#1657

2019-04-23

Natan-Melech, Servant of the King

With Clyde Billington

One of the most exciting discoveries announced in biblical archaeology so far this year is highlighted on the cover of the latest issue of our quarterly magazine ARTIFAX, a seal impression bearing the name of a man who is referenced in II Kings 23:11: Nathan-Melech. The seal impression, or bulla, was found in the ruins of a burned out administrative building dating to the 5th-6th century BC at a site known as the Givati Car Park excavation. This is a 12-year (so far) excavation just outside the gates of the Old City of Jerusalem, next to the entrance to the City of David, the oldest part of Jerusalem. The biblical reference and the text of the bulla both describe Nathan Melech as "servant of the king." It might not be the same guy, but odds would say it probably is. Along with this bulla, an actual stamp seal was also found in approximately the same place, with the inscription "(belonging) to Ikar son of Matanyahu." Ikar is not known from the Bible. Also on this program, we discuss the 50-year anniversary of the Madeba Plains Project. This is an ongoing excavation involved three major sites in Jordan, handled principly by archaeologists connected with colleges of the Seventh Day Adventist Chuch. The Madeba Plains Project is widely regarded as an exemplary archaeological operation.

tags: Jordan Seal Heshbon Bulla excavation Natan Melech Givati Madeba Plains Jalul

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#1656

2019-04-12

Questioning Moses, part 2

With Douglas Petrovich

Mainstream Bible experts and archaeologists don't believe that Moses wrote the first five books of the Bible, despite internal evidence in the Bible (including the words of Jesus himself) that give Moses the credit. Douglas Petrovich, professor of Biblical History and Exegesis at The Bible Seminary in Katy, Texas, has written a book that addresses the issue. The book is: The World’s Oldest Alphabet: Hebrew as the Language of the Proto-Consonantal Script. In it, Petrovich makes the claim that the innovation of alphabetic language took place in Egypt, amongst the Israelites, in the time of Joseph. And that Moses could easily have written the biblical documents attributed to him.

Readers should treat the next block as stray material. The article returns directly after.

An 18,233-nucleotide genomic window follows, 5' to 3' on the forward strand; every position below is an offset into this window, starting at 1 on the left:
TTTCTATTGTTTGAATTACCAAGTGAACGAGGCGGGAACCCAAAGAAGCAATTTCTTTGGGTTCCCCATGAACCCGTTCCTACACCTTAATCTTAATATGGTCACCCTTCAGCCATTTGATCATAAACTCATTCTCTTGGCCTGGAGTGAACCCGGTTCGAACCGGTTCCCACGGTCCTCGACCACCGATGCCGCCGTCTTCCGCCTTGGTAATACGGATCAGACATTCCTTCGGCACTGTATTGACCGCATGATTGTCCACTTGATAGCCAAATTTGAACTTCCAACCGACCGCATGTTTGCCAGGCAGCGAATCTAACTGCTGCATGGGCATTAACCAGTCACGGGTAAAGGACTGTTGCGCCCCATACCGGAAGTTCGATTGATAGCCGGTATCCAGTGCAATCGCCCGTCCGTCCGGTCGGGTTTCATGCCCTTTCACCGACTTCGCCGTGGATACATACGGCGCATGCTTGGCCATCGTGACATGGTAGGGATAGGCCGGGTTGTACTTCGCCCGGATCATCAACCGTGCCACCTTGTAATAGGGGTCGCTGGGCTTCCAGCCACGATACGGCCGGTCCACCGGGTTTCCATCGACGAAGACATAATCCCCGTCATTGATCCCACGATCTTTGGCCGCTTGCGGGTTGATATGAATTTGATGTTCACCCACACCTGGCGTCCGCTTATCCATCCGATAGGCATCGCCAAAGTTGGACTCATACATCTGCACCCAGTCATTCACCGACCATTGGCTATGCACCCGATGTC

tags: Egypt Alphabet cuneiform hieroglyphics Hebrew Oldest Writing invention Moses

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#1655

2019-04-03

Questioning Moses

With Douglas Petrovich

Mainstream Bible experts and archaeologists don't believe that Moses wrote the first five books of the Bible, despite internal evidence in the Bible (including the words of Jesus himself) that give Moses the credit. Douglas Petrovich, professor of Biblical History and Exegesis at The Bible Seminary in Katy, Texas, has written a book that addresses the issue. The book is: The World’s Oldest Alphabet: Hebrew as the Language of the Proto-Consonantal Script. In it, Petrovich makes the claim that the innovation of alphabetic language took place in Egypt, amongst the Israelites, in the time of Joseph. And that Moses could easily have written the biblical documents attributed to him.

tags: Egypt Alphabet cuneiform hieroglyphics Hebrew Oldest Writing invention Moses

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#1654

2019-03-26

A Week in the Life of Rome, part 2

With James Papandrea

James Papandrea is the author of the 4th book in this series published by InterVarsity Press, historical fiction by biblical scholars that doesn’t scrimp on the story line but adds explanatory details from history and archaeology. Papandrea takes us to the middle of the first century when the Christian church was just getting started in Rome, long before the Apostle Paul made it to Rome. John Mark, the writer of Mark’s Gospel, is one of the central characters. Other personalities known from the Bible are also featured.

tags: Church Rome Christians Peter John Mark

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#1653

2019-03-19

A Week in the Life of Rome

With James Papandrea

James Papandrea is the author of the 4th book in this series published by InterVarsity Press, historical fiction by biblical scholars that doesn’t scrimp on the story line but adds explanatory details from history and archaeology. Papandrea takes us to the middle of the first century when the Christian church was just getting started in Rome, long before the Apostle Paul made it to Rome. John Mark, the writer of Mark’s Gospel, is one of the central characters. Other personalities known from the Bible are also featured.

tags: Church Rome Christians Peter John Mark

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